By John Summa, CTA, PhD, Founder of HedgeMyOptions.com and OptionsNerd.com
As common way to reduce risk and lock in gains, the early or premature exercise should be carefully considered, since there is a large potential tax bite and big opportunity cost in the form of forfeited time value, as we saw in risk of holding to expiration in Chapter 5. Here, the process of early exercise at a basic level is outlined and financial objectives and risks explained.
When an ESO is granted, it has a hypothetical value. In the case from the previous segment, this value was $35,000. This is pure time value, and it decays at a rate known as theta (the rate of time value decay, which is a square root function of time remaining). So the option is not worthless. If there were a listed option with 10 years to expiration, it too would have significant value. (For more on Theta, see Options Greeks: Theta Risk and Reward.)
Assume you hold ESOs unhedged worth, upon grant, about $35,000, using again our case from above. You may believe in the prospects for the company, and therefore you don't care about the stock price and your ESOs in the short run. Holding them until expiration is your simple plan, and if the stock price goes your way, you certainly may have gotten the most value from holding (although not necessarily given tax and time value loss considerations). But you might make nothing as well.
Value Composition for In, Out and At the Money ESO Option With Strike of $50 (Prices in Thousands)
Figure 8: A hypothetical ESO option with the right to buy 1,000 shares.The numbers have been rounded to nearest thousandth
Even if you began to gain intrinsic value with a price rise, you will be trading off extrinsic value along the way (although not proportionately). For example, taking an example of an in-the-money ESO with a strike/exercise price of $50 with the stock now at $75, there will be less time value and more intrinsic value, and more value overall. In Figure 8 (top set of bars), the red (intrinsic value) bar shows $25,000 in intrinsic but time value has dropped to $17,500 for the in-the-money-options.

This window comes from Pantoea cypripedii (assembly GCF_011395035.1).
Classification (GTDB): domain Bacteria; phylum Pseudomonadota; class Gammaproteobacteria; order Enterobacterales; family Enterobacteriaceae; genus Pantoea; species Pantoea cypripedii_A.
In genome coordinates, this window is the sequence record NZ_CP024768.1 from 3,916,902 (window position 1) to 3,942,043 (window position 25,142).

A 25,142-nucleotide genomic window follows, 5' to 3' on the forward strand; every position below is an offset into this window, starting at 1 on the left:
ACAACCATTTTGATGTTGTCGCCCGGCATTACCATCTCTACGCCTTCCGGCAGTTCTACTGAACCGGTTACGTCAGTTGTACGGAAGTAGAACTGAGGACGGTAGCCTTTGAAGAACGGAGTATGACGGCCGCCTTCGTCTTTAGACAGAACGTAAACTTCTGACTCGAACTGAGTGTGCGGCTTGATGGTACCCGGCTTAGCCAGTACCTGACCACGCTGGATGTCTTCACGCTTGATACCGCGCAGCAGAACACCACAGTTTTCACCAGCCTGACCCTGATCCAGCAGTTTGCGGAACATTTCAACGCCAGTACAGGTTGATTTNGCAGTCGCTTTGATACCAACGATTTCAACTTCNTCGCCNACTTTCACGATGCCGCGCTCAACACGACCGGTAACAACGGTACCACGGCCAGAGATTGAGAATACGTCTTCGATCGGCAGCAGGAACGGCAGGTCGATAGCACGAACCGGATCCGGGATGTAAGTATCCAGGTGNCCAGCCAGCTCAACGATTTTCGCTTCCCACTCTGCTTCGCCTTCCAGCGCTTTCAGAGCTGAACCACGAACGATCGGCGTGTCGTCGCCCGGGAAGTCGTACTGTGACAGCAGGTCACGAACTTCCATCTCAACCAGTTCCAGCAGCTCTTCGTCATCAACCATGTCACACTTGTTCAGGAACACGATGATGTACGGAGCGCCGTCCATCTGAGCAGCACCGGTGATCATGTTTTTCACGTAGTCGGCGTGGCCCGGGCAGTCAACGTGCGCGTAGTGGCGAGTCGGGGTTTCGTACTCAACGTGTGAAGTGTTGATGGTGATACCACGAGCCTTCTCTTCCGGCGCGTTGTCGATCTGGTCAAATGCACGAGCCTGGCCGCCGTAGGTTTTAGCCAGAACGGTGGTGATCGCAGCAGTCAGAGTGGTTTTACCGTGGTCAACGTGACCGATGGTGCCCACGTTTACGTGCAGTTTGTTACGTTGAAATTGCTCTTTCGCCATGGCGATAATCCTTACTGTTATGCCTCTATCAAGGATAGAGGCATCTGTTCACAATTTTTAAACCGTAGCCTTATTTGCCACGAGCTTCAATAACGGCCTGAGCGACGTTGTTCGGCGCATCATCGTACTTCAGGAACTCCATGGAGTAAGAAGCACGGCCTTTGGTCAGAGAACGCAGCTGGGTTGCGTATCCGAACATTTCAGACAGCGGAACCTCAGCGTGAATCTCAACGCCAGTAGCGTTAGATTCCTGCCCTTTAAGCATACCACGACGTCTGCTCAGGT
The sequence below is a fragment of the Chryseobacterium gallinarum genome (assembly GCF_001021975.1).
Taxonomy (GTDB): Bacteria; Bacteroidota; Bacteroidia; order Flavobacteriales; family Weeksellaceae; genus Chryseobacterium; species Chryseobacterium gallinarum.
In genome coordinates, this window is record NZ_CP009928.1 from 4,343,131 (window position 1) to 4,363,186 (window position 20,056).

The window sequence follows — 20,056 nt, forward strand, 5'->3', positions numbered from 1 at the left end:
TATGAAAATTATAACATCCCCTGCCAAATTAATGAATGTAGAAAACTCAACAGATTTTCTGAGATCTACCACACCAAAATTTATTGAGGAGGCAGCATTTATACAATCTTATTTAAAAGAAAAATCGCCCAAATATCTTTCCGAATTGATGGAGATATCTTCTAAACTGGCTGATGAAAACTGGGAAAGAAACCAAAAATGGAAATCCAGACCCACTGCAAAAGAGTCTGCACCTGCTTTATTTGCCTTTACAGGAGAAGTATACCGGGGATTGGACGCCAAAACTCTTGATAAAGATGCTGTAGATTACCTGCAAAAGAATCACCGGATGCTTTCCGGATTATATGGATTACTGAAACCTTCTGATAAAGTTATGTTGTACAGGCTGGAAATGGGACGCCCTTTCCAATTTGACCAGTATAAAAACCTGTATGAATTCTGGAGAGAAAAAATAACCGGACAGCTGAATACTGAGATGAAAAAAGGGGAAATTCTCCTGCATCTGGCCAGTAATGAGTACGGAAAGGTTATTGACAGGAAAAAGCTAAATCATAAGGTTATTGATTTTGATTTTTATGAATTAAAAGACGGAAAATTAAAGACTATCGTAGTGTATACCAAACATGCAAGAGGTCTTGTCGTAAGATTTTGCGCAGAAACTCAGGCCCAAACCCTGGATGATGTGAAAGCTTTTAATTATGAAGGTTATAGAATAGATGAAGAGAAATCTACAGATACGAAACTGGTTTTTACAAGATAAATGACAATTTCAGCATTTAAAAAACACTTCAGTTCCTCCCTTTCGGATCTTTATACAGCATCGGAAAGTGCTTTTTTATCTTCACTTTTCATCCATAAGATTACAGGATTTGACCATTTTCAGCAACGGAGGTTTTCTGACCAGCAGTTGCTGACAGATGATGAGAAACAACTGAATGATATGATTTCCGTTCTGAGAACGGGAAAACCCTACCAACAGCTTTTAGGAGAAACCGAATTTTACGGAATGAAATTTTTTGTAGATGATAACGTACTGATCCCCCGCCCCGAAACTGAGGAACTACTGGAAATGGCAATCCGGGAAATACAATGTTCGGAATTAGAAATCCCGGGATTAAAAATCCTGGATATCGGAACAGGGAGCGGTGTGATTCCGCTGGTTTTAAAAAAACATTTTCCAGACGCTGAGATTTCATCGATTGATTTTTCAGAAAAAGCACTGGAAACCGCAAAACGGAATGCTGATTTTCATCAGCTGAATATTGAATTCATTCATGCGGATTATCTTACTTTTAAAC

The out-of-the-money options (bottom set of bars) show only pure time or extrinsic value, lower at $17,500 from those that are at the money (middle set), with a value of $35,000. The more an option is out of the money, the less value it has (just time value if out of the money). In other words, as options get more in the money and acquire more intrinsic value, they give up some time value, as shown in Figure 8. The intrinsic value is now value at risk. Therefore, many holders will look to lock in this gain (or part of it), and will give up any time value while incurring a heavy tax bite. That is the tradeoff.
The Value of Time
To avoid giving back intrinsic value "gain" on an ESO, holders will exercise early, known as a premature exercise, and acquire the stock at the strike price specified in the options agreement. Let's say it is $50 and the stock is trading at $75. The holder would like to lock in the $25 spread between the stock price and the exercise/strike price. By notifying the company that he or she would like to exercise the ESOs (let's say 1,000 shares), the company requires you to pay the price of the stock $50,000 plus withholding of $10,000 (40% x $25,000 gain on stock). Therefore, you must come up with $60,000 to do the exercise. Once you have the stock, you can immediately sell it, and take in the full value (after tax) of $15,000. But as we have seen above with the risks of holding ESOs, you have given up a big chunk of time value, which theoretically means you have made less than the after-tax gain of $15,000. The tax bite is big, as is the time value forfeiture. In fact, it's probably bigger than the actual after-tax gains.
Employee Stock Options: Premature Exercise Risks
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